Article

MAT1A variants modulate the effect of dietary fatty acids on plasma homocysteine concentrations.

Department of Food Science and Nutrition, Zhejiang University, Hangzhou 310029, China.
Nutrition, metabolism, and cardiovascular diseases: NMCD (Impact Factor: 3.88). 12/2010; 22(4):362-8. DOI: 10.1016/j.numecd.2010.07.015
Source: PubMed

ABSTRACT Dietary n-3 polyunsaturated fatty acids (PUFAs) are associated with decreased plasma homocysteine (Hcy), an important biomarker for cardiovascular disease. The S-adenosylmethionine synthetase type-1 (MAT1A), an essential enzyme in the conversion of methionine to S-adenosylmethionine, plays a key role in homocysteine metabolism. This study investigated the interaction between dietary fatty acids and MAT1A genotypes on plasma Hcy concentrations among Boston Puerto Ricans.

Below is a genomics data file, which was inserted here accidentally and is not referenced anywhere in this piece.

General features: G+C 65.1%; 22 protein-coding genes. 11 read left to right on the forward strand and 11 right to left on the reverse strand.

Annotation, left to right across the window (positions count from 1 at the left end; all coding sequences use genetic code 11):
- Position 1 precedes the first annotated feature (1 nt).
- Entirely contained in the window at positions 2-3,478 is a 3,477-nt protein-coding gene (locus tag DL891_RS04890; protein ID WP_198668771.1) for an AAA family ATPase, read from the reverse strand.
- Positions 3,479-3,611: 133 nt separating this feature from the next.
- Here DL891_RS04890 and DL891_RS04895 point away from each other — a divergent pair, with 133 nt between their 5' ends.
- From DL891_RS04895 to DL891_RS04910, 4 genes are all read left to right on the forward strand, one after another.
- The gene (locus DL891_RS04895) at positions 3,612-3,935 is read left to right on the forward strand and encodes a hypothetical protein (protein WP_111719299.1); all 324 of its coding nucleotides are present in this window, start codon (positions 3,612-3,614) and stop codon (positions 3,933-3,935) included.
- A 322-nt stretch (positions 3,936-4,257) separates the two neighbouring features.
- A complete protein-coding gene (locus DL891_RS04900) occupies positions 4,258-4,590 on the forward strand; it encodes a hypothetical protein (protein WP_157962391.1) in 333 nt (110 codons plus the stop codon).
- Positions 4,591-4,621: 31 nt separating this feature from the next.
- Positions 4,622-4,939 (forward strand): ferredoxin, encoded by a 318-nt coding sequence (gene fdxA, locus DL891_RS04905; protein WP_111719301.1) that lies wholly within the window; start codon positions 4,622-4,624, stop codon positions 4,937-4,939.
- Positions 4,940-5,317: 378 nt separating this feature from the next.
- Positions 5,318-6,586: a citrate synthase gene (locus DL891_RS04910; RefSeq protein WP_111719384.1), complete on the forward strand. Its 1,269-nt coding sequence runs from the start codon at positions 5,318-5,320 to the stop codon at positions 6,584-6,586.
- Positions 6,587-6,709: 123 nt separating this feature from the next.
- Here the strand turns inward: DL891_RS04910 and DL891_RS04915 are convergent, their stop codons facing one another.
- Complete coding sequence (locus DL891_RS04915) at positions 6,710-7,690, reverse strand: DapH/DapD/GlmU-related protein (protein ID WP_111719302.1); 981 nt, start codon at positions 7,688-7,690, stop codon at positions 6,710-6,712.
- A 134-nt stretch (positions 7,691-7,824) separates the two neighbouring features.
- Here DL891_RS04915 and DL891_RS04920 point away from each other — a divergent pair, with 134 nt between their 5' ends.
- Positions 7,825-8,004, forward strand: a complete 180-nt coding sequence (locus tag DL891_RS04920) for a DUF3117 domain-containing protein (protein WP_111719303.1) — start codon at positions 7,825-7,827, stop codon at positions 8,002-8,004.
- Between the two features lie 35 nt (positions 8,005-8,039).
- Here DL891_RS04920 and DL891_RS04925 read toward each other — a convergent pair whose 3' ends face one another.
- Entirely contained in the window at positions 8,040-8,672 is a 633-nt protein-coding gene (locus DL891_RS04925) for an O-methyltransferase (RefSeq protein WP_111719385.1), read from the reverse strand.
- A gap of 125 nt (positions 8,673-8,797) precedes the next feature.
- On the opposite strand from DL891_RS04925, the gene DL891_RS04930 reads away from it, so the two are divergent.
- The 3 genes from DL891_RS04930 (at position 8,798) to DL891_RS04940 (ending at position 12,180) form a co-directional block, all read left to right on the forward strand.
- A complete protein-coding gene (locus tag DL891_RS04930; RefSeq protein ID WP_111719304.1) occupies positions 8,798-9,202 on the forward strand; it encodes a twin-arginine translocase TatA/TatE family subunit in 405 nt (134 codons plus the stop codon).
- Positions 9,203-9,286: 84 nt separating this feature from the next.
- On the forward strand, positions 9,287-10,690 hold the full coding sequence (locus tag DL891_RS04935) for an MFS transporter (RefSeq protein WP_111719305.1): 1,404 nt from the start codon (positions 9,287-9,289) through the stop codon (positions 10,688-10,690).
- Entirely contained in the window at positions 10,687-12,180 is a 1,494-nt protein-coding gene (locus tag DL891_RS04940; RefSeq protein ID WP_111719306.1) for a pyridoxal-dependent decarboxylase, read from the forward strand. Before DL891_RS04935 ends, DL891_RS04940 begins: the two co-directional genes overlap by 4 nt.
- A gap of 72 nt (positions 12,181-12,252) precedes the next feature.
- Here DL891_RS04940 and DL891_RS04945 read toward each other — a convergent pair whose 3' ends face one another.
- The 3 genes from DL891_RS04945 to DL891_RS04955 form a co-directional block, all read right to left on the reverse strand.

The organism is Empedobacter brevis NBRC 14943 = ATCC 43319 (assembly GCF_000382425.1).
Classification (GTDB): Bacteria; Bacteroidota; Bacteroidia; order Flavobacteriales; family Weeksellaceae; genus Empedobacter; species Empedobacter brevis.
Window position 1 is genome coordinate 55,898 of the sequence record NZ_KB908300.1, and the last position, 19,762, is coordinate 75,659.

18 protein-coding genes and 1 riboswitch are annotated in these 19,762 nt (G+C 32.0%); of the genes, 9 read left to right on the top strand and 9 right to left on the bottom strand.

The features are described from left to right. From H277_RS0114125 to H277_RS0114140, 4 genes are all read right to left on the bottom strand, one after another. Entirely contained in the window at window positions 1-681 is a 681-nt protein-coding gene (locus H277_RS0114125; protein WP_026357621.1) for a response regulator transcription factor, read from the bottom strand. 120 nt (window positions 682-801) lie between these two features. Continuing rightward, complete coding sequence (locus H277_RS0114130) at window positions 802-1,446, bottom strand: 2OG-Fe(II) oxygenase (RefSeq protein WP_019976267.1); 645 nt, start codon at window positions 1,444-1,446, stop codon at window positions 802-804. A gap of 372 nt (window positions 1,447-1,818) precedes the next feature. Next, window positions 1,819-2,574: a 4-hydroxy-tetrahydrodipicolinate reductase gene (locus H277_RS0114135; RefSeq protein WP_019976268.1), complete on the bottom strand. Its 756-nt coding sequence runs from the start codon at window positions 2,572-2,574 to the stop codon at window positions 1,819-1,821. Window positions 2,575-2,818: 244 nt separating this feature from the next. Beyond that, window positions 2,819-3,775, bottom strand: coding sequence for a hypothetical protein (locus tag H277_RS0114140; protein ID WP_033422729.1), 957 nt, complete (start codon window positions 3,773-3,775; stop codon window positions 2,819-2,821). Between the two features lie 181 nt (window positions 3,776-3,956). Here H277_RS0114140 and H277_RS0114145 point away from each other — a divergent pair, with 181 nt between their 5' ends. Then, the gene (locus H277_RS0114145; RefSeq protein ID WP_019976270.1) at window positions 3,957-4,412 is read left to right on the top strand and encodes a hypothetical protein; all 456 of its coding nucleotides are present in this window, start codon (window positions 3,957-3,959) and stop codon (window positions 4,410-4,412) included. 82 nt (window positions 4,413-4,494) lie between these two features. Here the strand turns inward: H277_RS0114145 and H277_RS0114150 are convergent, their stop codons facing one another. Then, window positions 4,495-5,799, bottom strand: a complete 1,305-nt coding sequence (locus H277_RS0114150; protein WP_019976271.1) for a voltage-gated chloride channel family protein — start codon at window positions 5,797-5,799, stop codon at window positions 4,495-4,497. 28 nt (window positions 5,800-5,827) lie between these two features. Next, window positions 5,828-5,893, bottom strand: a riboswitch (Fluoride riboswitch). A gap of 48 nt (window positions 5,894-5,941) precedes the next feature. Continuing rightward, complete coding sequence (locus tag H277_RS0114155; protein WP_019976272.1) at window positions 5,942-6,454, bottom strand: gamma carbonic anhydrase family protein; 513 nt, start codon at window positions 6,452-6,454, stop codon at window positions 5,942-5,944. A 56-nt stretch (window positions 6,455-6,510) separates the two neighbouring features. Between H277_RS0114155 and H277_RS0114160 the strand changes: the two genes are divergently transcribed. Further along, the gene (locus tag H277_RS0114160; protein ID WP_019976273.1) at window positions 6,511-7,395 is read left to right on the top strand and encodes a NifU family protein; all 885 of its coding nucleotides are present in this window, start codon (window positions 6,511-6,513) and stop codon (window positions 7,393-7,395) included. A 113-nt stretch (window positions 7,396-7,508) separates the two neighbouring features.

Plasma Hcy and MAT1A genotypes were determined in 994 subjects of the Boston Puerto Rican Health Study. Dietary fatty acid intakes were assessed by interviews using a questionnaire adapted from the NCI/Block food frequency form.
In the cross-sectional analysis, genetic variant MAT1A 3U1510 displayed a significant interaction with dietary n-3:n-6 PUFA ratio in determining plasma Hcy (p-value for interaction = 0.025). 3U1510G homozygotes had significantly lower plasma Hcy concentration than major allele homozygotes and heterozygotes (AA + AG) (p-value for trend = 0.019) when the n-3:n-6 ratio was >0.09. Two other MAT1A variants, d18777 and i15752, also showed significant interactions with different constituents of dietary fat influencing Hcy concentrations. Furthermore, haplotypes consisting of three variants displayed a strong interaction with n3:n6 ratio influencing Hcy concentrations.
Our results suggest that MAT1A genotypes appear to modulate effects of dietary fat on plasma Hcy.

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